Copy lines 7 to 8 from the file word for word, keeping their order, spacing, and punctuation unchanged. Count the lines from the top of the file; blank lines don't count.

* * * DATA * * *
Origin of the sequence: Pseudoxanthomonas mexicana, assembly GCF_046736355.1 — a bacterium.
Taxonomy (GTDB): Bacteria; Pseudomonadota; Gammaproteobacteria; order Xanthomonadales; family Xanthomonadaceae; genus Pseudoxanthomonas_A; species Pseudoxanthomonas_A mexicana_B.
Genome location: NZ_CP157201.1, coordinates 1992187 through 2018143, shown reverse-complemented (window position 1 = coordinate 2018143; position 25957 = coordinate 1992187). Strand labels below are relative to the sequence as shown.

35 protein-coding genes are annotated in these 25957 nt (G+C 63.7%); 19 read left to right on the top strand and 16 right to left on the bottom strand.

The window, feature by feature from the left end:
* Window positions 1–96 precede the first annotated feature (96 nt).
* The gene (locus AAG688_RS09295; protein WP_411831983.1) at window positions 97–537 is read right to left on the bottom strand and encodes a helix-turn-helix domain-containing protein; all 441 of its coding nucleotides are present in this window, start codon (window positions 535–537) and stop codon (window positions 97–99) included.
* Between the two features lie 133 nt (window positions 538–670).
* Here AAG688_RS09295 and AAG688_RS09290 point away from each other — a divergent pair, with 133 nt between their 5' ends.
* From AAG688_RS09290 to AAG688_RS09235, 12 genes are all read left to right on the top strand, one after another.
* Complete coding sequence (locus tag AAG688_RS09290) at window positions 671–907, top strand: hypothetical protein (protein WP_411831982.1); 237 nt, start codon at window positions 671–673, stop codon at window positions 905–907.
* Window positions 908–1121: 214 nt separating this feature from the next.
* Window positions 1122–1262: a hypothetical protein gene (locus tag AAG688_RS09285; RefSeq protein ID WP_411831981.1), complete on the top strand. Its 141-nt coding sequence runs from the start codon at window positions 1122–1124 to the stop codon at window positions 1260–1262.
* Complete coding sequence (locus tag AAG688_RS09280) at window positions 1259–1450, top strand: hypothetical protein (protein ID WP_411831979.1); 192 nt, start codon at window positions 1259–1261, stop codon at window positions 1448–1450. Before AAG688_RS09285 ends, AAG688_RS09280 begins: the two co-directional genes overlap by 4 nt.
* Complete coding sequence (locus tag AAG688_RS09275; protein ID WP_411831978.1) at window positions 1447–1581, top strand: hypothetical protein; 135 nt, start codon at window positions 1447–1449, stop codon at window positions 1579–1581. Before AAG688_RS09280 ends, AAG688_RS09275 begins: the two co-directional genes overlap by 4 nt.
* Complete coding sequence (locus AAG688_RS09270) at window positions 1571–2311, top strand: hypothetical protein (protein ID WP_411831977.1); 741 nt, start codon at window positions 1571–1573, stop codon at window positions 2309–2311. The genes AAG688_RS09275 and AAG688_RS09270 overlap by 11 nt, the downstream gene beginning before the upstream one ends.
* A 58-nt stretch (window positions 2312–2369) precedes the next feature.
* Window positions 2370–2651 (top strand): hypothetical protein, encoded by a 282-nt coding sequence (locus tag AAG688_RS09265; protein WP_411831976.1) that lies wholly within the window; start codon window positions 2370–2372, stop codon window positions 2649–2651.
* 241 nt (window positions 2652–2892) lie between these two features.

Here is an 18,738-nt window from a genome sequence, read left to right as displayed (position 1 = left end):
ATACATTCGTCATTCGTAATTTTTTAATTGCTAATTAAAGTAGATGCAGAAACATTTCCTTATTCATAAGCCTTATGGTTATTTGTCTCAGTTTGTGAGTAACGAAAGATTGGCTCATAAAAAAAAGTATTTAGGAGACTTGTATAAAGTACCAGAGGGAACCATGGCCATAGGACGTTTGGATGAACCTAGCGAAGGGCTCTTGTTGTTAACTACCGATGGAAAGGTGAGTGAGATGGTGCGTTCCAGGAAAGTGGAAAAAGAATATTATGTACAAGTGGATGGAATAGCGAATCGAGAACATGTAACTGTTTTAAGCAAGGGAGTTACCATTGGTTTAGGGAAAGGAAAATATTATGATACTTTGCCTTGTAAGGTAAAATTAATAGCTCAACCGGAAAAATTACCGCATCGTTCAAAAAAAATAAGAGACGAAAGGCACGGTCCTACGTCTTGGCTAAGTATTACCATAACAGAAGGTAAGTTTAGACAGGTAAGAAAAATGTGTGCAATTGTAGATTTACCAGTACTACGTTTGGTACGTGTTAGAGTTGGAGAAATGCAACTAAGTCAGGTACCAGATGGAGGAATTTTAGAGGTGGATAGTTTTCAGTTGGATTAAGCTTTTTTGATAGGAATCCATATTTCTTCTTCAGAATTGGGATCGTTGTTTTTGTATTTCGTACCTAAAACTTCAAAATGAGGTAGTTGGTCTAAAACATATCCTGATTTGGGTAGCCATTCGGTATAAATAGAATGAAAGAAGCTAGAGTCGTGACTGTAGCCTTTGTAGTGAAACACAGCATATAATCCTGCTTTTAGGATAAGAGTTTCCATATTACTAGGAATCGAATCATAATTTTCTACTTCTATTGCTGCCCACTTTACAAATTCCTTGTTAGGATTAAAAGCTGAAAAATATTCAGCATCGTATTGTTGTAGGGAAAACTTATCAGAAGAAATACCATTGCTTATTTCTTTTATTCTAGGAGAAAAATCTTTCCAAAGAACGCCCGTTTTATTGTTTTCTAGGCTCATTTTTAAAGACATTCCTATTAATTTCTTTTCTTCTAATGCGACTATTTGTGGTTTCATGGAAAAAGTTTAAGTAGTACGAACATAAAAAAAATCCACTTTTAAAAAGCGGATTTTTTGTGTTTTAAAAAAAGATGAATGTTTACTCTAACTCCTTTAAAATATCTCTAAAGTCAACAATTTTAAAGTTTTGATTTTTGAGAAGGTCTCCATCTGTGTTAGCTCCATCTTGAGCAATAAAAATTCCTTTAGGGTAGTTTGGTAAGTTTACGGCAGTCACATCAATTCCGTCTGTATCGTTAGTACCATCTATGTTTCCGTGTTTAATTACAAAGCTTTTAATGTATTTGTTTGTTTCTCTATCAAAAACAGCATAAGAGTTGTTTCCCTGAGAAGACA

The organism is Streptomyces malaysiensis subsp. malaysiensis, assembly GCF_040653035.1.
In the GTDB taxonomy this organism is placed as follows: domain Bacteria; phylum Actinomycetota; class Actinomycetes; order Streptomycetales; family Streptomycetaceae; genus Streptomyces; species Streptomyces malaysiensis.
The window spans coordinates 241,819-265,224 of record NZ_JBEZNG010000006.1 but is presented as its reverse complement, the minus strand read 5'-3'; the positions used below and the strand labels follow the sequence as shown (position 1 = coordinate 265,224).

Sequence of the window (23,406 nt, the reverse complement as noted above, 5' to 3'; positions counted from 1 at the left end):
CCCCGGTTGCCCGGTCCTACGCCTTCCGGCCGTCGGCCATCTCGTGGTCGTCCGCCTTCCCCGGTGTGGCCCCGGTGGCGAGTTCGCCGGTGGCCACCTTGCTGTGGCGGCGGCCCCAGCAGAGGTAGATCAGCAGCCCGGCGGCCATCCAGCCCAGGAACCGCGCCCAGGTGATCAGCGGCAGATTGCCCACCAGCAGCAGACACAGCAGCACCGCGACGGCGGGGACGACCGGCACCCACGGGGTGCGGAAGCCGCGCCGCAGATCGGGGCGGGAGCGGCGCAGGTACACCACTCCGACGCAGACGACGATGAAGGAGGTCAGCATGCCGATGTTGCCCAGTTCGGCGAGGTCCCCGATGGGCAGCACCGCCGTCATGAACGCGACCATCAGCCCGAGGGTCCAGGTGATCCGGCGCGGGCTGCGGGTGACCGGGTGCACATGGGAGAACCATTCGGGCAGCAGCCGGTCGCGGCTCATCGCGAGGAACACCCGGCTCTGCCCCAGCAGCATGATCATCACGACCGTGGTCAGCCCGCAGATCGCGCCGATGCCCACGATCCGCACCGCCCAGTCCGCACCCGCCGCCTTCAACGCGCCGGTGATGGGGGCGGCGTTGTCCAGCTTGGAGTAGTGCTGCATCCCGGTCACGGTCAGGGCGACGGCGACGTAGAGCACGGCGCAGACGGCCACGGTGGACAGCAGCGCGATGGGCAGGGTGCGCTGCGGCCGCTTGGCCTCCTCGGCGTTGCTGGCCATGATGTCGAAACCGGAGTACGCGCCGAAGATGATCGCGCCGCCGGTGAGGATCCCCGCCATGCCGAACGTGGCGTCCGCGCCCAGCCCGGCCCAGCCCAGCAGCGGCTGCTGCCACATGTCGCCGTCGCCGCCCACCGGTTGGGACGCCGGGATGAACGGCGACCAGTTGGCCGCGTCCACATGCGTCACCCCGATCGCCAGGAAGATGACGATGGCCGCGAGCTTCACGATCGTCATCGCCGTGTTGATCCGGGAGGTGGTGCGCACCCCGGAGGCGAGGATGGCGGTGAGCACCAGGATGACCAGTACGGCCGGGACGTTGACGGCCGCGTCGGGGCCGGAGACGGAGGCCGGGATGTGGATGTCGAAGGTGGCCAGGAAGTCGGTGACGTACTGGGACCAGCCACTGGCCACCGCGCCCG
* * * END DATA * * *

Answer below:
* The gene (locus AAG688_RS09295; protein WP_411831983.1) at window positions 97–537 is read right to left on the bottom strand and encodes a helix-turn-helix domain-containing protein; all 441 of its coding nucleotides are present in this window, start codon (window positions 535–537) and stop codon (window positions 97–99) included.
* Between the two features lie 133 nt (window positions 538–670).